I have now been working in the role as an Azure Data Platform consultant for 4 months, and have really enjoyed working alongside such a talented team. I have already learned a lot, and still have a lot to learn, in this short space of time and have already been able to put my performance optimisation skills to the test.

I look forward to being able to share some of the insights that I have gained and hope you enjoy taking this new journey into the ever expanding Azure data landscape with me.

Stay tuned for more.

#altius, #azure, #consulting, #journey-into-the-unknown

A Snowy Year

As you may remember from previous posts, I was well into the SQL DW architecture and query optimisation that was a fundamental part of my job in bringing analytics into Snow Software as a company.

After this inaugural year in Snow, things have changed, Microsoft have moved so quickly it is hard to keep up with everything. But the one gamechanger is how Mark Kromer and his Azure Data Factory team are transforming ETL in the cloud.

They have a new paradigm in play for etl to replace on prem SSIS, and that is ADF data flows. This is a drag and drop interface that hides the complexity of one of the biggest names in the industry, Databricks.

The opportunities that using data flows to do the MPP transform vs SQLDW means that loading an Azure SQL DB (especially in hyperscale) opens up options for massive data and real time reporting that SQLDW cannot handle with its query concurrency limits.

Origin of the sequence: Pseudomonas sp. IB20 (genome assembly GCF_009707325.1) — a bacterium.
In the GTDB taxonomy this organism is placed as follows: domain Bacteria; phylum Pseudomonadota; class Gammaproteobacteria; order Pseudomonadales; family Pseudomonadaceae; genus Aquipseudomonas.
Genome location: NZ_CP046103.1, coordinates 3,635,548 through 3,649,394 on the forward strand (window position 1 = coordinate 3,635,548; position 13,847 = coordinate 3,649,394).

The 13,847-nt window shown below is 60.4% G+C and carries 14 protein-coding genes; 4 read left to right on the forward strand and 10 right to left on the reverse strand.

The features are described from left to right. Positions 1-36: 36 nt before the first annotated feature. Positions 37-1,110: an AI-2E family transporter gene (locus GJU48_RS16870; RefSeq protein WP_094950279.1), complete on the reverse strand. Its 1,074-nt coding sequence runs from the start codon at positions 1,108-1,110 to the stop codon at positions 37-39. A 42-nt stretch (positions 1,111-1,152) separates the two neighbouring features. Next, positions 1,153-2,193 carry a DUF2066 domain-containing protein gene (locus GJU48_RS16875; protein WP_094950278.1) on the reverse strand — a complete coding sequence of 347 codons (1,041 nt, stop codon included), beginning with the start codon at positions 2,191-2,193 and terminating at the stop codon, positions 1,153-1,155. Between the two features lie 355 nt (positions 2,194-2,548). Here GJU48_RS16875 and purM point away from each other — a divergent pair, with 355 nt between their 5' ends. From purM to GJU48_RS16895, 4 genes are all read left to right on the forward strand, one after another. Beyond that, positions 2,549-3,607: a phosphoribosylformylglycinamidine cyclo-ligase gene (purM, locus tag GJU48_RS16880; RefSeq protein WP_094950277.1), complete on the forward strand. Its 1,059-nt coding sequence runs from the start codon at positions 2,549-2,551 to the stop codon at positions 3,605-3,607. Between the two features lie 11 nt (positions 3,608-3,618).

The ADF team have been absolutely amazing in supporting requests for new features and I look forward to them implementing some of the awesome stuff they have in their pipeline (of which I may have contributed some ideas…)

#azure-data-factory, #data-flows

Azure SQL DW data structure

In my previous post, I outlined my choice in using ASDW. Due to the storage architecture of the data being distributed across 60 nodes, there arises some very different table structure and query optimisation techniques that need to be implemented. This article will outline the data structure requirements of ASDW.

Data Distribution

For each table you have to specify how  to distribute the data across the storage nodes. There are three options for distribution, round robin, hash and replicated. For maximum query performance you need to minimise data movement between nodes when joining tables. Now, for your dimensions of less than about 5GB you should choose replicated. This means that when joining to the large fact tables that are distributed using either of the other methods that all data values in the dimensions are available on all nodes and no data movement needs to take place.